A group of roommates takes the house show to new, progressive levels.
Playing house is a completely different ball game for bohemian, slacker, rocker types than it is for, say, your little sister. While she might've stuffed the family dog into a doll's dress and made it sit for tea, when twentysomethings get together, it's all loud parties, a fridge door crammed with embarrassing Polaroids and a sink full of dirty dishes no one's quite ready to claim.
For decades, the show-house has served as that precious intermediate between the established bar scene and sidewalk busking. Armed with sinister appellations like Pirate House, Kansas House, Killtime, Fakehouse, Hall of Justice--and the slightly less-intimidating Veggieplex and Little School House--residences from Seattle to D.C. to Philadelphia have long hosted the next bristling bunch of potential big things.
Property values notwithstanding, it's time to welcome Danger Danger House. Situated in the midst of a tumultuously transitional West Philadelphia neighborhood, Danger Danger stands unassumingly cattycorner from a seemingly out-of-place Italian restaurant called Abbraccio, which looks kind of like a prefab ski lodge or a Sizzler.
More than just a house that "does shows," Danger Danger represents an attempt at a bustling epicenter of various creative projects, from member-swapping bands to a venue for local and touring bands. What's more, the kids are now launching their own record label.
Named for its slightly out-of-date home security system (when activated, a voice actually shouts "Danger! Danger!" all "I'm sorry, Dave, you know I can't do that"-style), the house is populated by sufficiently unkempt but charming residents, most of whom are new arrivals from Pittsburgh and the D.C. suburbs.
Although they may not have grown up in the shadow of the Schuylkill, the Danger Danger roommates say it didn't take them long to discover the city's charm.
"I don't think any of us would even consider being anywhere else," says strapping 25-year-old John Vogel, who splits his time playing in Red Rocket and writing music. "We've cultivated the musical circle we'd been searching for. It's just perfectly in the middle of being hoity-toity and shitty, the perfect stop between New York and Baltimore."
Vogel, who grew up with Red Rocket players Adam Katz and Tristan Palazzolo outside of Pittsburgh, moved to Philadelphia a few years after he graduated from Penn State. After "putzing around" haunts like the Khyber and the North Star for a few years, the gang still felt somewhat relegated to the bench, finding it difficult to drop into an already competitive arts and music scene.
They did, though, manage to strengthen their friendships with Baltimore-D.C. transplants Roman Salcic and Russell Brodie, as well as developing a fondness for West Philadelphia's connect-the-dots camp of subculturally approved group houses.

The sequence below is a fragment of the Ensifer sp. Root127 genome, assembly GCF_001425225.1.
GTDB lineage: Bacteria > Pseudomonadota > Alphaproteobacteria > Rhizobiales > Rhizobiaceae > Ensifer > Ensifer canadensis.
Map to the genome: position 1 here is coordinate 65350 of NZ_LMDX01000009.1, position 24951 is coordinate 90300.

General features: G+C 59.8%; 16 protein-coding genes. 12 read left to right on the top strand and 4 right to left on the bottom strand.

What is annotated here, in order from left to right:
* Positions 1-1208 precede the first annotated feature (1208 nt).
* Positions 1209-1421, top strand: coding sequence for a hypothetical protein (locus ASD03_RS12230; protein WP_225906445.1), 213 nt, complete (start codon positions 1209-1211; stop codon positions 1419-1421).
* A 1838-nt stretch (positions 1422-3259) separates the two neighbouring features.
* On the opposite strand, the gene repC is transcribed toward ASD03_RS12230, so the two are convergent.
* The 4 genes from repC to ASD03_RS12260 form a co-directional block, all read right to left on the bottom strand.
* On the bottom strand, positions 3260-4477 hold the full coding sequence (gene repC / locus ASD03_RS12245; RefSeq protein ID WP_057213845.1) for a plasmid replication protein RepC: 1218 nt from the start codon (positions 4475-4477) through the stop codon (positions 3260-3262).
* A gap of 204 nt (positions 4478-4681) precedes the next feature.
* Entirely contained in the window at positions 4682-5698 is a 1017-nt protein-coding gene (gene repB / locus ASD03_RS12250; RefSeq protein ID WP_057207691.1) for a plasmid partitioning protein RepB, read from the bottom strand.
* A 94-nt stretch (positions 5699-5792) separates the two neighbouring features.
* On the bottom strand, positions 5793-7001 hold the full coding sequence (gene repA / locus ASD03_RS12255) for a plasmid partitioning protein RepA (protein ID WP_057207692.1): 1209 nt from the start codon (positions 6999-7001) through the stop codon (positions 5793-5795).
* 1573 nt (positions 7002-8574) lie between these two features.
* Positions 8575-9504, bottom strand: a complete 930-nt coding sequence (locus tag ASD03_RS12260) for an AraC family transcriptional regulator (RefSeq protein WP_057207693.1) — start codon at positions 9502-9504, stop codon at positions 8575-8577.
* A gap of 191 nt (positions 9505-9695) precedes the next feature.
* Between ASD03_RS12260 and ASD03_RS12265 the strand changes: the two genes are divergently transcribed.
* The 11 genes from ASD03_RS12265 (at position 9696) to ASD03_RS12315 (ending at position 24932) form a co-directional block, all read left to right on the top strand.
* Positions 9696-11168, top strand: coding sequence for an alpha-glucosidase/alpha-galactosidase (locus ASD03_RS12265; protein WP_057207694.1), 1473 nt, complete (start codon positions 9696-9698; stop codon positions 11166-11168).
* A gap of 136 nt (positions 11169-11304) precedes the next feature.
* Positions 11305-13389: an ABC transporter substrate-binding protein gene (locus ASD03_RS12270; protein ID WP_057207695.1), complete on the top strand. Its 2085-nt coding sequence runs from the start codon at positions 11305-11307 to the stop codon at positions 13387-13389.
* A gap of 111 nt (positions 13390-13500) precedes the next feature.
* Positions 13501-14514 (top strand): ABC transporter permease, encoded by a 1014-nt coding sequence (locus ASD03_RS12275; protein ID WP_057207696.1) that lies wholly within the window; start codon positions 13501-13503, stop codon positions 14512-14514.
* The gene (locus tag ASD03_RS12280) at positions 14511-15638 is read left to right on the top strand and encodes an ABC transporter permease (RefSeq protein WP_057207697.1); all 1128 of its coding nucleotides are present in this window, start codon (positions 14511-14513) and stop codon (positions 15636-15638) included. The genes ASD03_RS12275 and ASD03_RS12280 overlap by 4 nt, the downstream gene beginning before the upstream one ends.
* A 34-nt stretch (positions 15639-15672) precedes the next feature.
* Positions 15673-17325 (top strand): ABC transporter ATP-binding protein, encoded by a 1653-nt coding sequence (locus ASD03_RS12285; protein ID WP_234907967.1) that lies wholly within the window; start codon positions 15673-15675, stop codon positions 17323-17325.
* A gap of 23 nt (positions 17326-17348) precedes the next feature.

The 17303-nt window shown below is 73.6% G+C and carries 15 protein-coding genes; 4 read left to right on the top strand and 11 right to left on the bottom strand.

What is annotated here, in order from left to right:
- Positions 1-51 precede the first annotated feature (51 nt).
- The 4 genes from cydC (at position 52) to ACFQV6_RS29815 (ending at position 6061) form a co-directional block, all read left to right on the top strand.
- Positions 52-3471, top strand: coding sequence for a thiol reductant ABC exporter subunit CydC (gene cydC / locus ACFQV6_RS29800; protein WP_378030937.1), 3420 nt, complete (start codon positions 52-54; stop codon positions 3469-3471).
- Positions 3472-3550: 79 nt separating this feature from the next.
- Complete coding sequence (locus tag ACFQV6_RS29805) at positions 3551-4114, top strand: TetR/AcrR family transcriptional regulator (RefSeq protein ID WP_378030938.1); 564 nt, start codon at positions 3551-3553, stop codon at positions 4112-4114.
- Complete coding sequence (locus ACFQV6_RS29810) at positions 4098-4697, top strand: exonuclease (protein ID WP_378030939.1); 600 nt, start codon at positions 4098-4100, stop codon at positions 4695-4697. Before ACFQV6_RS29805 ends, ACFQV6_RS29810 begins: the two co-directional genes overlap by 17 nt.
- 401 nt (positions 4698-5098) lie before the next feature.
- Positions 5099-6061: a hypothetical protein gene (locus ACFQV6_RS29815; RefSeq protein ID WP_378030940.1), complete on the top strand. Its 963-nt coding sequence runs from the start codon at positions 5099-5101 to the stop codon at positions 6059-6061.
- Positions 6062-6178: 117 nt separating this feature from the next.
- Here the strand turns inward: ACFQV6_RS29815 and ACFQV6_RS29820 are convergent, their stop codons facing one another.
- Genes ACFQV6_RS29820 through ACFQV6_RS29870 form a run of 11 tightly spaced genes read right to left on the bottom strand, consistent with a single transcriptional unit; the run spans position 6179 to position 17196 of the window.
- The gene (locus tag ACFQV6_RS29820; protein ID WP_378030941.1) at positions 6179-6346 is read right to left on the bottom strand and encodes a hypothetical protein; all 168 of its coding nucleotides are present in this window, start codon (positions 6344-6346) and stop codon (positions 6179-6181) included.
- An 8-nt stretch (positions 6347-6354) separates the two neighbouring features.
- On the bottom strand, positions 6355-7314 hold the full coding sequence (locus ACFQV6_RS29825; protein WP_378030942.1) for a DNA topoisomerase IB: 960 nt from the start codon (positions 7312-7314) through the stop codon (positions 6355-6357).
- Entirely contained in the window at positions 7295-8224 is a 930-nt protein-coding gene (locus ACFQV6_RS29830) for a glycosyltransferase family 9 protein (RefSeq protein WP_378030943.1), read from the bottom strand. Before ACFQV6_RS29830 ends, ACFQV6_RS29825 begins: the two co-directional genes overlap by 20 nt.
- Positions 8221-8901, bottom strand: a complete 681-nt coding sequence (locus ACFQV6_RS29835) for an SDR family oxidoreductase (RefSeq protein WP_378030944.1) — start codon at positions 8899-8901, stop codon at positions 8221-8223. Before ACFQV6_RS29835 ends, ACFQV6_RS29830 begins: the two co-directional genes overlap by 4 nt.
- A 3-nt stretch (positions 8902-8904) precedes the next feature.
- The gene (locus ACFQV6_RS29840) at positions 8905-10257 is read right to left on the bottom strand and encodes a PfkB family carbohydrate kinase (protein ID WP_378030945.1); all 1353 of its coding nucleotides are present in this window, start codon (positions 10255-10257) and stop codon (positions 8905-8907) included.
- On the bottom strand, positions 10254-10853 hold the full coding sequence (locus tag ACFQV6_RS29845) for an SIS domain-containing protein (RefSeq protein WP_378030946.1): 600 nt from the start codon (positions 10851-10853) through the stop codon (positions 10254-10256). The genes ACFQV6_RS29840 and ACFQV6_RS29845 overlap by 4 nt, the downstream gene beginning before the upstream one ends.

Bonding readily with folks from the band Pony Pants, the new arrivals soon settled into their current home, adopting the alarmingly appropriate name used by its last generation of renters.
"I think the DIY house-show circuit in general is really vital to keeping the music scene at least breathing in Philly," says Vogel. "We've climbed our way up pretty quickly, and that's because of a combination of getting good bands in and a tolerant atmosphere in terms of enjoying live music. Philly can be really hard for bands from out of town to get shows. As long as we like their music, then we're usually more than willing to have them."
The house has already hosted Load Records hotshots the USA Is a Monster and Kites, with Coughs scheduled to appear later this summer. Flagship indie Kill Rock Stars has also contacted Danger Danger while plotting some summer tours.
If it all sounds like the result of careful planning, think again. As Red Rocket's Vogel explains, the idea of running a label came to the house quite by accident.
"We'd self-released one album, and were half-heartedly looking for label representation," he says. "Then we just kind of thought, 'We know so many good bands and we know recording, and we've already gone through the process once. So why not just put a name and logo to it, release our own music and get a few other bands to sign on?' It makes us work harder, but we're more likely to put forth that effort than a label where we'd be a new recruit-last priority."
If you're thinking, "Sounds nice, but I wouldn't want to live next to it," fear not: The Danger Danger kids have been able to keep it kosher with the neighbors. "Things have run smoothly, and I'm hoping we can keep it that way," says Vogel. "Compared to our previous places, we've never seen so much neighbor support. We've been getting people just walking up to the house and sitting in on practice sessions, old ladies who tell us we sound good. It's pretty bizarre."
If you're not lucky enough to share a Victorian twin with these kids, though, you have a chance to sample their noise this weekend. Friday at the North Star Bar the Danger Danger family is hosting a launch party for their new Starpower City imprint.
Although the official occasion is the release of Grandchildren's debut album, every band on the new house-run label's roster will be squaring off for a revolving, rapid-fire evening of two-song sets. Red Rocket, Grand-children, Voodoo Economics, Bear Is Driving and Lee Jae-Won make up the bill.
If they organize (and pull off) a five-artist round-robin in one night, squeezing out a few more proper releases throughout the year should be no problem.
Starpower City Label Showcase
Fri., June 23, 9pm. $8-$10. With Thinking Machines, Grandchildren, Voodoo Economics, Red Rocket, Bear is Driving + Lee Jae-Won. North Star, 27th and Poplar sts. 215.684.0808. www.northstarbar.com www.myspace.com/starpowercity
Modern Baseball finds its sweet spot